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When it comes to postage stamps, you’re always dealing with a monopoly

26 October 2013

4:48 PM

26 October 2013

4:48 PM

Well, the whole Royal Mail privatisation is going terrifically well, isn’t it? I’m not talking about the pricing of the issue which has obsessed most of the pundits. I’m talking about users. The latest exciting new development from this privatised company with the Queen’s head on the product is that it is to use new technology to let companies know that their promotional material – junk mail as it’s affectionately known to its recipients – has been safely put through the door, so they are now free to cold call households to follow up the delivery. Nice!

But it’s the impact on the price of stamps that really gets me going. I may be the last person on this site to use real stamps for actual cards and letters, though they’re now a supplement to email. And for those who have not passed the door of a post office for a year or two, let me pass on word from the queue: it’s really, really expensive. A card I sent to Ireland yesterday cost £1.28, more than the actual card. And, let us never forget the rise in ordinary stamp prices in preparation for privatisation. Last year, the price of a first class stamp rose from 46p to 60p. Second class stamp prices rose from 36p to 50p: or ten shillings, as many pensioners will think about it.

The rise followed a decision by Ofcom to lift the price cap on first class stamps. I honestly can’t think of any industry, particularly a monopoly industry, that could get away with a price increase on that scale, of more than a third, with barely a peep from anyone in government. It also followed the government separation of Royal Mail from the Post Office, a decision about as rational as separating the management of rail track from train operations.

Last week, the Spectator’s piece on the dodgy personages who feature on the Renaissance Nativity scenes on classy Christmas cards made amusing reading (though I’d feel better about our oligarchs if they did have a redemptive devotional side). Well the real question is whether ordinary people on ordinary salaries will have to forego sending Christmas cards at all because they can’t afford the postage. It’ll be then that the sheer scale of the hike hits you. Even before the increases, personal mail accounted for only about a tenth of Royal Mail business but from the punters’ end of things, this aspect of Royal Mail is a genuine public service; a necessary bit of social infrastructure, one that older people, particularly, feel wedded to.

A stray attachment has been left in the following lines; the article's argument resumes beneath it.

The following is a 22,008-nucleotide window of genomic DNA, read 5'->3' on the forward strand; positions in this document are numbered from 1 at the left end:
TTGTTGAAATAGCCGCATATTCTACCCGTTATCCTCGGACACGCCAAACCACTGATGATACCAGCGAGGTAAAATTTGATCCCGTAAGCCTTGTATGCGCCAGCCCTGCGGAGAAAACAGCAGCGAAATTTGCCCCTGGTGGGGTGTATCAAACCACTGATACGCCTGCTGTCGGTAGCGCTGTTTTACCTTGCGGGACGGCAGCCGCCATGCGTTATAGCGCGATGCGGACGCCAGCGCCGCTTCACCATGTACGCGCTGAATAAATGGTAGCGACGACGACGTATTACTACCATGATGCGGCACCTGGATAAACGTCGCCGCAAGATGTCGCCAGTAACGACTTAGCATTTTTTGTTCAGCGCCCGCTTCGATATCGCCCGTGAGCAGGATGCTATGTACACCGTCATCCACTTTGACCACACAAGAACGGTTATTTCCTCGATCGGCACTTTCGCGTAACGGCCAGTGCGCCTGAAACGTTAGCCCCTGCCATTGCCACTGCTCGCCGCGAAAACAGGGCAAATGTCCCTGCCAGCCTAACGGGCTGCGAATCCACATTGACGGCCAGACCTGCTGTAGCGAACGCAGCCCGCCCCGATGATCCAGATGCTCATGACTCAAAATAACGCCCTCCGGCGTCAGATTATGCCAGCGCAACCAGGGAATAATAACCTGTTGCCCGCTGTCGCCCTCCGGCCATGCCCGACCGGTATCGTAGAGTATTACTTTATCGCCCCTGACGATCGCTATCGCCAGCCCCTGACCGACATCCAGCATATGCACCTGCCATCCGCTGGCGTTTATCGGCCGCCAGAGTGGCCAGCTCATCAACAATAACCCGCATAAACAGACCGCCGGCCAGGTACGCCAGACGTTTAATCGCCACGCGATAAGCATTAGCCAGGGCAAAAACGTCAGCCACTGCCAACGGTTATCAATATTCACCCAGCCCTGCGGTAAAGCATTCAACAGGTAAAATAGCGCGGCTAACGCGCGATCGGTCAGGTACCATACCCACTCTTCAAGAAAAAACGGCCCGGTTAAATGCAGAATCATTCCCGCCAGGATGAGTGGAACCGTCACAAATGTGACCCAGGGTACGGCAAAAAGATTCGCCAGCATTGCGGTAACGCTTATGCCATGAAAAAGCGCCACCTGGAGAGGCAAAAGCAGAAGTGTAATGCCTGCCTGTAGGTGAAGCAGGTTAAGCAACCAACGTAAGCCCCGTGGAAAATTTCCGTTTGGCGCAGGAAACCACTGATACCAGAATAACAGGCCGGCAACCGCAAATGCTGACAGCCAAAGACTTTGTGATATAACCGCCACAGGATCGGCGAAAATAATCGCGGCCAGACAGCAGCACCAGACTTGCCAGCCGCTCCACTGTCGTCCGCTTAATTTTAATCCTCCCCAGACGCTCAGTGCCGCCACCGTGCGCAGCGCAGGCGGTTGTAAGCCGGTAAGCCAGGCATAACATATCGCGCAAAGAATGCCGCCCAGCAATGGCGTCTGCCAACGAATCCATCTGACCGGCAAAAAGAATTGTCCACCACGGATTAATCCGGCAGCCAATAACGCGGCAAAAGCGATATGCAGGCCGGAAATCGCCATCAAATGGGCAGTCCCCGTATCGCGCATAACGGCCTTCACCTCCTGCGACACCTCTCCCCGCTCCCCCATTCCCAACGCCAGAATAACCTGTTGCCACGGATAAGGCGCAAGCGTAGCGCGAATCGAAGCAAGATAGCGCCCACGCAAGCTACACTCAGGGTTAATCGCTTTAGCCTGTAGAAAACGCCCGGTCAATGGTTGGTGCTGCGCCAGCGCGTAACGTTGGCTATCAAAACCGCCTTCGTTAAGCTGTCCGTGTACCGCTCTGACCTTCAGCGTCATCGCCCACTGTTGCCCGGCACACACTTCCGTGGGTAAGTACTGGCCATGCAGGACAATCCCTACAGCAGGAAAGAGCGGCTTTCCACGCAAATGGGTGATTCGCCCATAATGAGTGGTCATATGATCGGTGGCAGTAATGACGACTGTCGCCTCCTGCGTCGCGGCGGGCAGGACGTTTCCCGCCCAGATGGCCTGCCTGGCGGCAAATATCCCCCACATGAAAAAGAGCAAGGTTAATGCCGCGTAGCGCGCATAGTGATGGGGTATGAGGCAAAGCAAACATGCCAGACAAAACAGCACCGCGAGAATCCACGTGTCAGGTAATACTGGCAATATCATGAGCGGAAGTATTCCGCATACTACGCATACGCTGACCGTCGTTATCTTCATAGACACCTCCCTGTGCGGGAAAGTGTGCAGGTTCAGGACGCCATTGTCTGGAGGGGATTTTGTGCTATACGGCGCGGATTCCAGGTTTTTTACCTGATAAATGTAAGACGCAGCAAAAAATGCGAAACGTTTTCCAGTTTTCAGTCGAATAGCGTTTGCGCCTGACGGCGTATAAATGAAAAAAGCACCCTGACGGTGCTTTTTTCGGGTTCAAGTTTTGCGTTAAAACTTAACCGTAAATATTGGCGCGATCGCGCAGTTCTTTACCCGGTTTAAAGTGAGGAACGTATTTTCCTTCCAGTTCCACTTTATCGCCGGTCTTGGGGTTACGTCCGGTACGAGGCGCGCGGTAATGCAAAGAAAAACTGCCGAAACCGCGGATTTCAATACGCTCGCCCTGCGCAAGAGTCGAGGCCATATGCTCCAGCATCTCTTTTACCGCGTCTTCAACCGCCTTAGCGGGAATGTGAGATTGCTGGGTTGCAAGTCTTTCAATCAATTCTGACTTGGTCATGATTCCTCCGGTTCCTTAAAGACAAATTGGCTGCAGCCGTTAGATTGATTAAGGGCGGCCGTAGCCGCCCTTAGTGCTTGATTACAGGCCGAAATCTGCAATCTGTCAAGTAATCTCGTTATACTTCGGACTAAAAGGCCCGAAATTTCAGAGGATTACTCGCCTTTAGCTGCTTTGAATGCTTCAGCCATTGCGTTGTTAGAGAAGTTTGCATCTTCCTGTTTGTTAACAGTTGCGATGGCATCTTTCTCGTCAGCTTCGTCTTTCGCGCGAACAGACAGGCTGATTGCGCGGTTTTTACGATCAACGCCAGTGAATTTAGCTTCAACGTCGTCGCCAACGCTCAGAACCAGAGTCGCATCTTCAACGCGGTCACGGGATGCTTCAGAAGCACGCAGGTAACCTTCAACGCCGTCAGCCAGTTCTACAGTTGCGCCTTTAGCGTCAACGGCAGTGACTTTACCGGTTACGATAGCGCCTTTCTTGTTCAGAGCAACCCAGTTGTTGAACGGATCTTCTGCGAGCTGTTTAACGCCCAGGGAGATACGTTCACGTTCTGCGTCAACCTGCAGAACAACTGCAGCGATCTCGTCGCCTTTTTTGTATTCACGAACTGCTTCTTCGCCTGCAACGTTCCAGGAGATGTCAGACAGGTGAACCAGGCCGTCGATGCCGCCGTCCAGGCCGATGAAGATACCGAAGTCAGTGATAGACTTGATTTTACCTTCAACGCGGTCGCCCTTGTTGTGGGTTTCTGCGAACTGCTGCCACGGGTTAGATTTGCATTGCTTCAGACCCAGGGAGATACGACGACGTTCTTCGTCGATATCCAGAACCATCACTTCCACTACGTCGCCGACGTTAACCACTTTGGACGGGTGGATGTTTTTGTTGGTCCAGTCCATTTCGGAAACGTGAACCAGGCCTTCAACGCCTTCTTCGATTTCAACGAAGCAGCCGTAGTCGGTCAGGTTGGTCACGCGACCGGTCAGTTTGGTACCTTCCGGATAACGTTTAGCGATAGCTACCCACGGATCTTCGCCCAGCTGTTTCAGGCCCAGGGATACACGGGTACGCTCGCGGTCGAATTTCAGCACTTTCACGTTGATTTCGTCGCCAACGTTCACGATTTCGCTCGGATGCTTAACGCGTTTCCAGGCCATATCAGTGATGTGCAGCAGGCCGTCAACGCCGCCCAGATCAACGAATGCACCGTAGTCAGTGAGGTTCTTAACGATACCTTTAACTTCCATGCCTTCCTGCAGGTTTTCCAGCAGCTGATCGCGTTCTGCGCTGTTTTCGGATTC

The reassuring news in the wake of privatisation is that Moya Green, the much-admired (in the business community) boss of Royal Mail says that she doesn’t envisage increasing the price of a first class stamp to £1, not just yet (‘circumstances change’), though she justifies price increases on the basis that the average spend by British households on postage is 50p a week. ‘We are very proud of the value that we provide for 60p, but we also know that in that field, where we have structural decline on the letters side, we have to be very careful about pricing,’ she later told Sky News in an interview to mark the first day of unconditional trading in Royal Mail shares.

Let me, in the mildest fashion I can manage, suggest another possibility to Ms Green, viz, that one reason why there is structural decline in letter-sending is that it’s prohibitively expensive. In other words, the decline in letter-writing that email brought about has been hugely aggravated by the cost of sending the letters once written. What she sees, in short, as a symptom of the problem is a contributory cause.

In the prospectus for the sale of shares published last month, the Government acknowledged that price rises were possible but said:

‘Despite the significant increases in prices that were implemented in April 2012, the UK letter market remains competitively priced when compared with European countries. Following such significant increases (including above RPI [retail price inflation] price increases in [the full year ending 2012], the directors expect any price increases to be broadly in line with the RPI over the three financial years ending in FYE 2016.’

Can anyone work that out? My own reading of it is that after 2016 the new owners of Royal Mail will be able to charge what they like. In other words, the price of an important service – an important public service – is going to be at the mercy of the major shareholders of Royal Mail. Of course, businesses like Amazon are going to be able to make use of a competitive parcel delivery market to get the best possible postage rates; the rest of us won’t. We’ll have to lump the rise in stamp prices, sending ever fewer cards and letters, with the decline in letter-sending then used by Ms Green as a justification for still further price rises. We’ll be left with a de facto monopoly supplier which behaves like a private business. Actually, when it comes to stamps, I like state run monopolies. At least ones that don’t rob you blind.

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